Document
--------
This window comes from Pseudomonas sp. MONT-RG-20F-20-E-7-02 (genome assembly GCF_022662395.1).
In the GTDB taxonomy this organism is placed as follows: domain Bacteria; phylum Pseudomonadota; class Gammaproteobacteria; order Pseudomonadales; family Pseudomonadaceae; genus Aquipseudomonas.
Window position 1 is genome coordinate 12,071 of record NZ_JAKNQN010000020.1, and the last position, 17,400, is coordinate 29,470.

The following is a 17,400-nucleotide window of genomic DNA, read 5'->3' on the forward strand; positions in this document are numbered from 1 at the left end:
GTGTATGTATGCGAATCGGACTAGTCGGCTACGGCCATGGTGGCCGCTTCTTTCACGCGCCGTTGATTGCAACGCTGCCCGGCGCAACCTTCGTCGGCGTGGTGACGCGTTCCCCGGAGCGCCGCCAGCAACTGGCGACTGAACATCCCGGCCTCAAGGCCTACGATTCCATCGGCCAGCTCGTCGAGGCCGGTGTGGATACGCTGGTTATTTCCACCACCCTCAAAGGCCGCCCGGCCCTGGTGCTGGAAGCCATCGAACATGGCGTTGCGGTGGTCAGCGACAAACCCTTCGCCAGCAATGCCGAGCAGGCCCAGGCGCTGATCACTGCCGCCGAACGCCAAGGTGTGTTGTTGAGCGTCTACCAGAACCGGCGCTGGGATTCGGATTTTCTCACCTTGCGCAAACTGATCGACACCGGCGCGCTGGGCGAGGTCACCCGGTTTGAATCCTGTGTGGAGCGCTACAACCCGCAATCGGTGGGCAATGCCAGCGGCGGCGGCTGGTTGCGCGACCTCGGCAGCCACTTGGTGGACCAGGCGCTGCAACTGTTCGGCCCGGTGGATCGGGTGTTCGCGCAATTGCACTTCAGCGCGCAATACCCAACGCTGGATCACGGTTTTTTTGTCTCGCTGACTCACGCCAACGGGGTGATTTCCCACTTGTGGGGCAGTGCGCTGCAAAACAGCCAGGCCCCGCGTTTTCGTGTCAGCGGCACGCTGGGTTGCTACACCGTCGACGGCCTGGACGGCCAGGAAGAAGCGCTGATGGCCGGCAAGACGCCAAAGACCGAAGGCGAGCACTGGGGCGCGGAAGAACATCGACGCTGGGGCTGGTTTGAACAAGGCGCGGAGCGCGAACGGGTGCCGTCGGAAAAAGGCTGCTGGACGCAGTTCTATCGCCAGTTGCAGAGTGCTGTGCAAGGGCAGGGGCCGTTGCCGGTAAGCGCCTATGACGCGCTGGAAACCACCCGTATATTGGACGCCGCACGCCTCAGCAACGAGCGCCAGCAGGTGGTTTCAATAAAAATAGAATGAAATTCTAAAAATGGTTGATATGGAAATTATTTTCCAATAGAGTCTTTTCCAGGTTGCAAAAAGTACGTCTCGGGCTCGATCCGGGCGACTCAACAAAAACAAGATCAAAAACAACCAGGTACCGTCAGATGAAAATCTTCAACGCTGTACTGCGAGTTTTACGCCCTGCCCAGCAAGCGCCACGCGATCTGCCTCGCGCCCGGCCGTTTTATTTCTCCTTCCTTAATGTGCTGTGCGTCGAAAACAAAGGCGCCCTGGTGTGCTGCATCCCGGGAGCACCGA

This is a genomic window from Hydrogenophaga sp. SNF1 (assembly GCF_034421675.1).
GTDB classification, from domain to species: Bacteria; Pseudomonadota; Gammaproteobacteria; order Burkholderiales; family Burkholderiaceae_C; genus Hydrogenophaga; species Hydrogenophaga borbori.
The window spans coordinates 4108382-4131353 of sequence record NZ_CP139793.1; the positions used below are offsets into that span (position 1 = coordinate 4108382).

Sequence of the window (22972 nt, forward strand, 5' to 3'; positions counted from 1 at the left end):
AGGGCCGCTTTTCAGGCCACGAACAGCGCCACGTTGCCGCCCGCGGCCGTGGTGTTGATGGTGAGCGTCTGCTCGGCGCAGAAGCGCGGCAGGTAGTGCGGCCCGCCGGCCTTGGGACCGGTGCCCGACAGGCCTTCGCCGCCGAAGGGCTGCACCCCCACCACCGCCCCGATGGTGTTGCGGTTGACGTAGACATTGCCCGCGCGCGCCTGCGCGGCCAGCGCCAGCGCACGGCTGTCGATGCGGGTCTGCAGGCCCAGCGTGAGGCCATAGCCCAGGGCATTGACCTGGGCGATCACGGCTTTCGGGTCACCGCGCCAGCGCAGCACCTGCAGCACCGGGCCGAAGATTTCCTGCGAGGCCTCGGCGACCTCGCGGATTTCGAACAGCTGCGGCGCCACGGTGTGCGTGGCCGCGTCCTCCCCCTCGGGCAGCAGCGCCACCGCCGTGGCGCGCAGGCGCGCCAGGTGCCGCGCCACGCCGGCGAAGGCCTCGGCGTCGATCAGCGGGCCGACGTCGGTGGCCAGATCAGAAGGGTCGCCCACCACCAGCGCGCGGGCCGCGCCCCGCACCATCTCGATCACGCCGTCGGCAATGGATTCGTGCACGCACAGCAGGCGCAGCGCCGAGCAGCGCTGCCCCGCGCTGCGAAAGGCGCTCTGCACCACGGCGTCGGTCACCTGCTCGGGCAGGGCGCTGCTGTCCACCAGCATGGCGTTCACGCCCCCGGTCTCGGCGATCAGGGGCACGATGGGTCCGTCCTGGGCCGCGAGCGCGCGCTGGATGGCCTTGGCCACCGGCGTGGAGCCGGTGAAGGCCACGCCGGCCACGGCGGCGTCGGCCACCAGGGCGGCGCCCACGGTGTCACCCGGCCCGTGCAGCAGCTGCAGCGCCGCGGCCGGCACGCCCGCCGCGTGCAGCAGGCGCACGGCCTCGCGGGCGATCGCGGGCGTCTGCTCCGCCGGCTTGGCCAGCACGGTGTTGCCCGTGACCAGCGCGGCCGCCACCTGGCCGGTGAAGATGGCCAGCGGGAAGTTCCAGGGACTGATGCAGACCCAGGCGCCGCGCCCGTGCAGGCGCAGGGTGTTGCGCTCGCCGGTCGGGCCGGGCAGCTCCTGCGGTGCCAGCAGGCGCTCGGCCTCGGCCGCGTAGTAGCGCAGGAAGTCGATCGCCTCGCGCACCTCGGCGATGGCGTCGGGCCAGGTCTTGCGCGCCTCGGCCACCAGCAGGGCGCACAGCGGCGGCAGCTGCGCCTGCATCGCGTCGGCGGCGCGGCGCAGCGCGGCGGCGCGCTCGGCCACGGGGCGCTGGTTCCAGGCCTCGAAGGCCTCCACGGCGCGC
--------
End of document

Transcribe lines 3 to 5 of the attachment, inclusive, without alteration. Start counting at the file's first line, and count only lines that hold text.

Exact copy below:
Window position 1 is genome coordinate 12,071 of record NZ_JAKNQN010000020.1, and the last position, 17,400, is coordinate 29,470.

The following is a 17,400-nucleotide window of genomic DNA, read 5'->3' on the forward strand; positions in this document are numbered from 1 at the left end:
GTGTATGTATGCGAATCGGACTAGTCGGCTACGGCCATGGTGGCCGCTTCTTTCACGCGCCGTTGATTGCAACGCTGCCCGGCGCAACCTTCGTCGGCGTGGTGACGCGTTCCCCGGAGCGCCGCCAGCAACTGGCGACTGAACATCCCGGCCTCAAGGCCTACGATTCCATCGGCCAGCTCGTCGAGGCCGGTGTGGATACGCTGGTTATTTCCACCACCCTCAAAGGCCGCCCGGCCCTGGTGCTGGAAGCCATCGAACATGGCGTTGCGGTGGTCAGCGACAAACCCTTCGCCAGCAATGCCGAGCAGGCCCAGGCGCTGATCACTGCCGCCGAACGCCAAGGTGTGTTGTTGAGCGTCTACCAGAACCGGCGCTGGGATTCGGATTTTCTCACCTTGCGCAAACTGATCGACACCGGCGCGCTGGGCGAGGTCACCCGGTTTGAATCCTGTGTGGAGCGCTACAACCCGCAATCGGTGGGCAATGCCAGCGGCGGCGGCTGGTTGCGCGACCTCGGCAGCCACTTGGTGGACCAGGCGCTGCAACTGTTCGGCCCGGTGGATCGGGTGTTCGCGCAATTGCACTTCAGCGCGCAATACCCAACGCTGGATCACGGTTTTTTTGTCTCGCTGACTCACGCCAACGGGGTGATTTCCCACTTGTGGGGCAGTGCGCTGCAAAACAGCCAGGCCCCGCGTTTTCGTGTCAGCGGCACGCTGGGTTGCTACACCGTCGACGGCCTGGACGGCCAGGAAGAAGCGCTGATGGCCGGCAAGACGCCAAAGACCGAAGGCGAGCACTGGGGCGCGGAAGAACATCGACGCTGGGGCTGGTTTGAACAAGGCGCGGAGCGCGAACGGGTGCCGTCGGAAAAAGGCTGCTGGACGCAGTTCTATCGCCAGTTGCAGAGTGCTGTGCAAGGGCAGGGGCCGTTGCCGGTAAGCGCCTATGACGCGCTGGAAACCACCCGTATATTGGACGCCGCACGCCTCAGCAACGAGCGCCAGCAGGTGGTTTCAATAAAAATAGAATGAAATTCTAAAAATGGTTGATATGGAAATTATTTTCCAATAGAGTCTTTTCCAGGTTGCAAAAAGTACGTCTCGGGCTCGATCCGGGCGACTCAACAAAAACAAGATCAAAAACAACCAGGTACCGTCAGATGAAAATCTTCAACGCTGTACTGCGAGTTTTACGCCCTGCCCAGCAAGCGCCACGCGATCTGCCTCGCGCCCGGCCGTTTTATTTCTCCTTCCTTAATGTGCTGTGCGTCGAAAACAAAGGCGCCCTGGTGTGCTGCATCCCGGGAGCACCGA